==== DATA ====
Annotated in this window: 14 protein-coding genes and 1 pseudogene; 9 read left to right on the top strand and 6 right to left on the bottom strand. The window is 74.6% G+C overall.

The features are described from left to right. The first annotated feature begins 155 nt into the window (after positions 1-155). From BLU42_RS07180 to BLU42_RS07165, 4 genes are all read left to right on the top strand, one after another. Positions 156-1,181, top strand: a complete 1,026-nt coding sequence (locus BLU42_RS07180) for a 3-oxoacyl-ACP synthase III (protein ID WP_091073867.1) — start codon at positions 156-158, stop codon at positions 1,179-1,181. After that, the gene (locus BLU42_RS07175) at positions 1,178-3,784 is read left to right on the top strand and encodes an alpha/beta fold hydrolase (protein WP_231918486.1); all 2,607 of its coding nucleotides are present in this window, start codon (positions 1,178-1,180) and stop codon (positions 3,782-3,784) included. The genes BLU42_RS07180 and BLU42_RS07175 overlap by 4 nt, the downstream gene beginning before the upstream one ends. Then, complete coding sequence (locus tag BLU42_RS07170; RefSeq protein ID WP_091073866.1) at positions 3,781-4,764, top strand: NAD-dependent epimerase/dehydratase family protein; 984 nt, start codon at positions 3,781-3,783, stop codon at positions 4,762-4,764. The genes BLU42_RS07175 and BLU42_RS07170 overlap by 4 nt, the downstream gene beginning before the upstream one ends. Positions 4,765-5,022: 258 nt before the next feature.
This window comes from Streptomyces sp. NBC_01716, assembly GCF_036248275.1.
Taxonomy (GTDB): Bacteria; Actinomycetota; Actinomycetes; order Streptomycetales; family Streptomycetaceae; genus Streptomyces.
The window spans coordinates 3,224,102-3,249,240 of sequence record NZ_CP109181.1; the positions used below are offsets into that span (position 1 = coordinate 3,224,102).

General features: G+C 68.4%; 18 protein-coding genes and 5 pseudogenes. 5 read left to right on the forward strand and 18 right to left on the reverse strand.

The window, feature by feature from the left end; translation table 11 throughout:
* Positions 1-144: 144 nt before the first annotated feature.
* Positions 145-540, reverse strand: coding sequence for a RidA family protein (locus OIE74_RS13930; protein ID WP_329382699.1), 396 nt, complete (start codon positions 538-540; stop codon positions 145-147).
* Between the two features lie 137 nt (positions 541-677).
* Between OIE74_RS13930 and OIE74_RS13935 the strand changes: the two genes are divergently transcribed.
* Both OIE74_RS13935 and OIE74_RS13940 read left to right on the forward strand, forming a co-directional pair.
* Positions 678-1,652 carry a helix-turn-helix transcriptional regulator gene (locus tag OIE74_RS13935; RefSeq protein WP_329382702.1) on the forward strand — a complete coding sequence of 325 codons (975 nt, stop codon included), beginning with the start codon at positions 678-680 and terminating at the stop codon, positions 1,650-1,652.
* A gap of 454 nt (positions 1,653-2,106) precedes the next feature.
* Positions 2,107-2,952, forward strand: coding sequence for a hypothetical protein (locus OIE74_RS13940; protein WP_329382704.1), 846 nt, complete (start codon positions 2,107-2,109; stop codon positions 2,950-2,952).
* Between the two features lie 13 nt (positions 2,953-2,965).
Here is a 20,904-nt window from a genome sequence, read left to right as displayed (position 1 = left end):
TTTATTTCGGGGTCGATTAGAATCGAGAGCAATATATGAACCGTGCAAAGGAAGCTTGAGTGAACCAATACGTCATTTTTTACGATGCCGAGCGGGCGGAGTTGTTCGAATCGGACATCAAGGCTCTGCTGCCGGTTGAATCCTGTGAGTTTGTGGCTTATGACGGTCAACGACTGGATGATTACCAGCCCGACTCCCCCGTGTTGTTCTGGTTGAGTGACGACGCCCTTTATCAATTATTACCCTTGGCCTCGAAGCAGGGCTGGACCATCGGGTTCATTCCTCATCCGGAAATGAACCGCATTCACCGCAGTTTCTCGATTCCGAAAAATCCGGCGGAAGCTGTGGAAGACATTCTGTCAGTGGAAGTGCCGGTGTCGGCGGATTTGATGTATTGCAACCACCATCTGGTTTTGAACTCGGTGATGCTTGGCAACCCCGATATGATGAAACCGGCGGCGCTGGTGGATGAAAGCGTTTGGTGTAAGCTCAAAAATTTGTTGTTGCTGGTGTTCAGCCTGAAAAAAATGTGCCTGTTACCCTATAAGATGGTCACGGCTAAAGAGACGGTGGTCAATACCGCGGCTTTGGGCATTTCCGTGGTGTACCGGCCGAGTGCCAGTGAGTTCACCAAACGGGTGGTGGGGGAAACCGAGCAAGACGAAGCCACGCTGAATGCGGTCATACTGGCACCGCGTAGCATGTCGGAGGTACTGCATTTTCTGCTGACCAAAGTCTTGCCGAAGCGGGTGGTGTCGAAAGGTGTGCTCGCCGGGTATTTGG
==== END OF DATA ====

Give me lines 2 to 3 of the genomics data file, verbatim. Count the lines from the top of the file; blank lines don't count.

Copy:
The features are described from left to right. The first annotated feature begins 155 nt into the window (after positions 1-155). From BLU42_RS07180 to BLU42_RS07165, 4 genes are all read left to right on the top strand, one after another. Positions 156-1,181, top strand: a complete 1,026-nt coding sequence (locus BLU42_RS07180) for a 3-oxoacyl-ACP synthase III (protein ID WP_091073867.1) — start codon at positions 156-158, stop codon at positions 1,179-1,181. After that, the gene (locus BLU42_RS07175) at positions 1,178-3,784 is read left to right on the top strand and encodes an alpha/beta fold hydrolase (protein WP_231918486.1); all 2,607 of its coding nucleotides are present in this window, start codon (positions 1,178-1,180) and stop codon (positions 3,782-3,784) included. The genes BLU42_RS07180 and BLU42_RS07175 overlap by 4 nt, the downstream gene beginning before the upstream one ends. Then, complete coding sequence (locus tag BLU42_RS07170; RefSeq protein ID WP_091073866.1) at positions 3,781-4,764, top strand: NAD-dependent epimerase/dehydratase family protein; 984 nt, start codon at positions 3,781-3,783, stop codon at positions 4,762-4,764. The genes BLU42_RS07175 and BLU42_RS07170 overlap by 4 nt, the downstream gene beginning before the upstream one ends. Positions 4,765-5,022: 258 nt before the next feature.
This window comes from Streptomyces sp. NBC_01716, assembly GCF_036248275.1.